Paul Henning, M.D. is the associate program director of the Emergency Medicine Residency Program at USA Health and medical director of Orange Beach Fire/Rescue.
“The expertise that a patient gets in the field can determine outcomes,” Henning explained. “It bridges the gap between the physician and the paramedic. Seldom, if ever, do physicians have this kind of exposure to prehospital emergency services. It also gives the physician more perspective of what the paramedics are doing in the field. If we have an opportunity to improve the prehospital scope of practice, then we have accomplished our goals.”
Henning also serves as an associate professor of emergency medicine at the University of South Alabama College of Medicine.
He said that it is vital that physicians understand what happens in the prehospital stage of care.
The innovative program was established in July 2019.
Andrew Warner, M.D., took a nonlinear path to emergency medicine. Dr. Warner is a former Green Beret, who served with the U.S. Army 5thSpecial Forces Group on tours in Iraq and Afghanistan.
Following his military service, he went on to earn his medical degree from the University of Cincinnati College of Medicine. He completed his residency training in family medicine at USA Health and started in the emergency medicine program as a second-year resident.
Warner expressed his great respect for the Orange Beach first responders, who “epitomize true dedication to patient care and outcomes.”
“I have further learned to appreciate just how critical those precious seconds in the prehospital setting are for patient survivability,” Warner added.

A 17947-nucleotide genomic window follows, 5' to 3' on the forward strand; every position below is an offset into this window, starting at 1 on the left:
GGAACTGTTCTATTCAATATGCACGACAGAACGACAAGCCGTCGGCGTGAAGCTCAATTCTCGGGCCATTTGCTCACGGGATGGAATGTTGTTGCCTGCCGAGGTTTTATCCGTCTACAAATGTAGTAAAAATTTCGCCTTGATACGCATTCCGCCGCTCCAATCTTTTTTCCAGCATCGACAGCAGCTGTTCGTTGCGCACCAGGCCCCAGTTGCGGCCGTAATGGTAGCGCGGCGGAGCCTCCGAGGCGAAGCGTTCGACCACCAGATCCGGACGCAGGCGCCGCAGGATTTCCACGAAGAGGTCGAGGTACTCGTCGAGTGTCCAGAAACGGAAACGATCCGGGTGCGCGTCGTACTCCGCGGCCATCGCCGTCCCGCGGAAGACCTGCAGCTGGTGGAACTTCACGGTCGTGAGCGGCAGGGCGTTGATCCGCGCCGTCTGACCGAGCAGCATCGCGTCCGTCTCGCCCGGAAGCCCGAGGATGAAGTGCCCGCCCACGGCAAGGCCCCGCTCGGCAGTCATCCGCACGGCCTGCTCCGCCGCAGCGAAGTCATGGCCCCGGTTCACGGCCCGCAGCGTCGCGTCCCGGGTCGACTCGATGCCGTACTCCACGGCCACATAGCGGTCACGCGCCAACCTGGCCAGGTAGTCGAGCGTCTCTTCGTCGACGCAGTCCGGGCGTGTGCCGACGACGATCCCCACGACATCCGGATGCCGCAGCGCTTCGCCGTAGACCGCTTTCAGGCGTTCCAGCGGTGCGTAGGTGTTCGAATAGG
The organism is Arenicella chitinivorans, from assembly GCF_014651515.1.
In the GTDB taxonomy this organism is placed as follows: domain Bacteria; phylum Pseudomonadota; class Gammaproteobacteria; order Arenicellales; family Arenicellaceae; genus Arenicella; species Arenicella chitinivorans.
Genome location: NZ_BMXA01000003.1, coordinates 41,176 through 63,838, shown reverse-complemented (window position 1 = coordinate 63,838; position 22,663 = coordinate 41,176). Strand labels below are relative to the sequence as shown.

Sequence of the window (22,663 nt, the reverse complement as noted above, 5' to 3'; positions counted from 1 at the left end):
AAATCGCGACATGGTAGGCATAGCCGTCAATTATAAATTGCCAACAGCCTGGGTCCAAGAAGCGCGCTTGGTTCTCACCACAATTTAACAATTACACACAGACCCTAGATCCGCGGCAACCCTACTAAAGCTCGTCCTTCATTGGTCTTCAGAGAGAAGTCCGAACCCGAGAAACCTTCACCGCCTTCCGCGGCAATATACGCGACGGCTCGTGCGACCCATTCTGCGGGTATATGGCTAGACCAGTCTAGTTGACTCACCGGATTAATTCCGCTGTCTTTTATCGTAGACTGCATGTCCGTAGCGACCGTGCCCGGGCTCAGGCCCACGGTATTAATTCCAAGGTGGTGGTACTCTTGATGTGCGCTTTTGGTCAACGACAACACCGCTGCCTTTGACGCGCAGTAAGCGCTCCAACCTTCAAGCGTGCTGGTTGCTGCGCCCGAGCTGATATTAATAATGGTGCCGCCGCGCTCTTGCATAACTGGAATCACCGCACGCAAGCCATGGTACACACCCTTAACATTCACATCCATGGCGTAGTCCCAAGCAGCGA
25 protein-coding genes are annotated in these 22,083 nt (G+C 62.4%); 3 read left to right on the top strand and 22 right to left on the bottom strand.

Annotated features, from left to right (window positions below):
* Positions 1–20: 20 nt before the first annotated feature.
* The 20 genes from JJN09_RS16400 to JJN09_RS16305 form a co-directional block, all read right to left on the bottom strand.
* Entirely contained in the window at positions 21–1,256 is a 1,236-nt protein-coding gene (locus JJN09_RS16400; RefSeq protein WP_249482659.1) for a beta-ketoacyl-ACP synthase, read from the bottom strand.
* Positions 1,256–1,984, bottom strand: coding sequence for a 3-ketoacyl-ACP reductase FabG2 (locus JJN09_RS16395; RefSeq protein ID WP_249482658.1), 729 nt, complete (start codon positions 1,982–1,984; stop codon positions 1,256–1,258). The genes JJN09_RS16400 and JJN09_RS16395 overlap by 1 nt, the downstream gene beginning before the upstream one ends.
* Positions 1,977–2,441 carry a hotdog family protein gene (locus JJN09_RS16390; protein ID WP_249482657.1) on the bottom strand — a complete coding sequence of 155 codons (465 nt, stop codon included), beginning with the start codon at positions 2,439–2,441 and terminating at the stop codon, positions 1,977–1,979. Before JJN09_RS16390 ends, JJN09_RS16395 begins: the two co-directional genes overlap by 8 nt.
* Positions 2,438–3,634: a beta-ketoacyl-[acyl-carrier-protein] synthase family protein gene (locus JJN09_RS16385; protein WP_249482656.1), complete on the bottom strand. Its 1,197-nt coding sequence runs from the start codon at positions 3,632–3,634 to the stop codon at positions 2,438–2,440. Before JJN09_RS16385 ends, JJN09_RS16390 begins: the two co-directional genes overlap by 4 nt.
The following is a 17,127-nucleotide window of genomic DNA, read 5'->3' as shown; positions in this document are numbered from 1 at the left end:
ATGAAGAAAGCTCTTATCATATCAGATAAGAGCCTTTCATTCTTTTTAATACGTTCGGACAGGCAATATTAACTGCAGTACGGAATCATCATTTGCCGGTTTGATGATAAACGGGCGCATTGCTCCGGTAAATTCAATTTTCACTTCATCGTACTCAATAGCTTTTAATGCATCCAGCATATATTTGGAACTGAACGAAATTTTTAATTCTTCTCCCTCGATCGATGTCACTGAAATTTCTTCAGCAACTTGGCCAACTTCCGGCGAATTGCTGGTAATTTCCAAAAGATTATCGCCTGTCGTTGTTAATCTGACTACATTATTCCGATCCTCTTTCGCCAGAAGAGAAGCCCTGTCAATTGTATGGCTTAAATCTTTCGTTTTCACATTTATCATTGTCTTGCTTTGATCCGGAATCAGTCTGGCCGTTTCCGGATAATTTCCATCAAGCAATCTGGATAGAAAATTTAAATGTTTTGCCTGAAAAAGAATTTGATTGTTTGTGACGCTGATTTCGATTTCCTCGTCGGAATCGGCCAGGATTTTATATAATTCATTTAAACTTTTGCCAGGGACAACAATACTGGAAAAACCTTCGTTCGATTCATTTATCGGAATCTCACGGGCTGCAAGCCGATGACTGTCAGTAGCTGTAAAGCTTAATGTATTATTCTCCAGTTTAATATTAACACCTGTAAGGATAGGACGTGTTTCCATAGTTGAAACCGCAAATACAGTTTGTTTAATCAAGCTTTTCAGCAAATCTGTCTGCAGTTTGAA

Justin Thomas, M.D. is a second-year emergency medicine resident and was the first USA Health resident to rotate in Orange Beach. Thomas said that the experience opened his eyes to the constraints paramedics endure while working in the field, particularly when responding to calls in rural areas of the county.
“There are locations they respond to that may be in the middle of the woods, or down a dirt road someone only goes down once every couple of weeks,” Thomas said. “They have to lug their supplies and the stretcher to the house, assess and care for the patient, and then bring them to the ambulance.”
The medics are limited by the supplies and tools they have with them, Thomas said. “It’s much different being at a hospital with all the resources at your disposal versus working from an ambulance with limited capabilities.”
Thomas earned his medical degree from the American University of the Caribbean. He took a nontraditional route to emergency medicine. As a resident in USA Health’s Family Medicine Residency Program, he rotated in the emergency department at University Hospital and was attracted to the field.
After graduating from his family medicine residency in June 2019, Thomas was offered a spot in the new Emergency Medicine Residency Program. Dr. Thomas was given approval from the American Board of Emergency Medicine to start as a second-year because of his months of training in emergency medicine during his family medicine residency.
Economic developer Dr Nicole Jones told the Alabama Political Reporter, “Response time is critical, especially in rural areas and areas that have longer distances to medical facilities than urban counterparts. The partnership between USA Health emergency medicine residency program and Orange Beach paramedics and fire rescue is a win-win situation. Both parties learn from one another and gain a deeper understanding of the pre-hospital setting, and most importantly, having professionals available in emergency situations with unique skill sets can ultimately save more patients’ lives.”